The appellant is the complainant in C.C. No. 3508 of 1973 on the file of the IV City Magistrate, Hyderabad. The learned Magistrate dismissed the complaint and acquitted the accused under Section 247, Criminal P.C. on the ground that the complainant was not present in person when the case was called on for hearing.
2. In this case, the complainant (Regional Assistant Inspector of Factories) is admittedly not present when the case was called, and he deputed his attender to request the Court to pass over for a while as he had been to Munsif Magistrate's Court Hyderabad (East).
3. The learned public prosecutor assails the order of the acquittal on the grounds (1) that the complainant arranged the attender of the office to request the Court to pass over for a short while, as he was engaged in another Court and (2) that the Magistrate ought to have waited till the close of the day before passing orders under Section 247, Criminal P.C.
4. I do not find any substance in any of these grounds. It is true that Section 247 Criminal P.C. does not prevent the Magistrate from exercising his discretion to pass over for a while for the appearance of the complainant, if any representation is made to that effect by his counsel or his representative. The Magistrate has also discretion to adjourn the case to some other day it he is satisfied with the reasons assigned by the complainant's advocate or his representative as to the circumstances that disabled the complainant from attending the Court on the date of hearing. But when no representation is made to the Court for passing over for a while or for adjourning the hearing to a future date, the Magistrate is justified in dealing with the case under Section 247, Criminal P.C. and acquitting the accused.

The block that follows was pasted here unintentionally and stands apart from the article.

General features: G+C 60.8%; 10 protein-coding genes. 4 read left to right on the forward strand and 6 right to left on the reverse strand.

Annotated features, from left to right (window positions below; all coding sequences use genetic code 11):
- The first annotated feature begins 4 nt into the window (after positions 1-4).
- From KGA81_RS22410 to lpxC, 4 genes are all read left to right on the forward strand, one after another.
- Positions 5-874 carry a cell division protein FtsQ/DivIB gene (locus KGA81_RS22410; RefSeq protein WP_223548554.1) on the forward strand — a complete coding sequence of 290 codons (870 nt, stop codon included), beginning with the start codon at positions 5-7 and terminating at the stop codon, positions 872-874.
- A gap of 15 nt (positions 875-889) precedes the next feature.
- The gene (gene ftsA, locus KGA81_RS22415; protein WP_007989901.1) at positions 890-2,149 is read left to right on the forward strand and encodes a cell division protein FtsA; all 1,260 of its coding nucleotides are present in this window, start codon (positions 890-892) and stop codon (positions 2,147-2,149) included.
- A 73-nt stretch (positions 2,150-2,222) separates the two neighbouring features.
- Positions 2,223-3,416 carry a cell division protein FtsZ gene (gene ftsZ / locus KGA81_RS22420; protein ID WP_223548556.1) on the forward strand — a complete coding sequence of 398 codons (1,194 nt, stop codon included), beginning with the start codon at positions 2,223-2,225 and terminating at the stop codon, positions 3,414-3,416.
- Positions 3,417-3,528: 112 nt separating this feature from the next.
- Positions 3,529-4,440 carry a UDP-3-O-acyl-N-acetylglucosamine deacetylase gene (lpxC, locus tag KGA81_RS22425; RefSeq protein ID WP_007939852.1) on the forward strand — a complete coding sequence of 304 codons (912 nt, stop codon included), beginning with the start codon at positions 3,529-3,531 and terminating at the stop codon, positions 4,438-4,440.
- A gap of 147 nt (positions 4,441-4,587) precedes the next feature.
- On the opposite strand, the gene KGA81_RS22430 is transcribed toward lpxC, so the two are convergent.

5. In the instant case, the attender did not make any such representation to the court when the case was called. His informing the Bench Clerk cannot be deemed to be a representation to the court. Hence, the contention that the Magistrate is not entitled to acquit the accused under Section 247 Criminal P.C. when the Bench Clerk was informed by the attender cannot be accepted.
6. Regarding the second contention, legal obligation for the Magistrate to wait I have no hesitation to hold that there is no till the close of the working day for proceeding under Sec. 247, Criminal P.C. when the complainant is not present or when no request is made by his counsel or his representative for passing over or for adjourning hearing.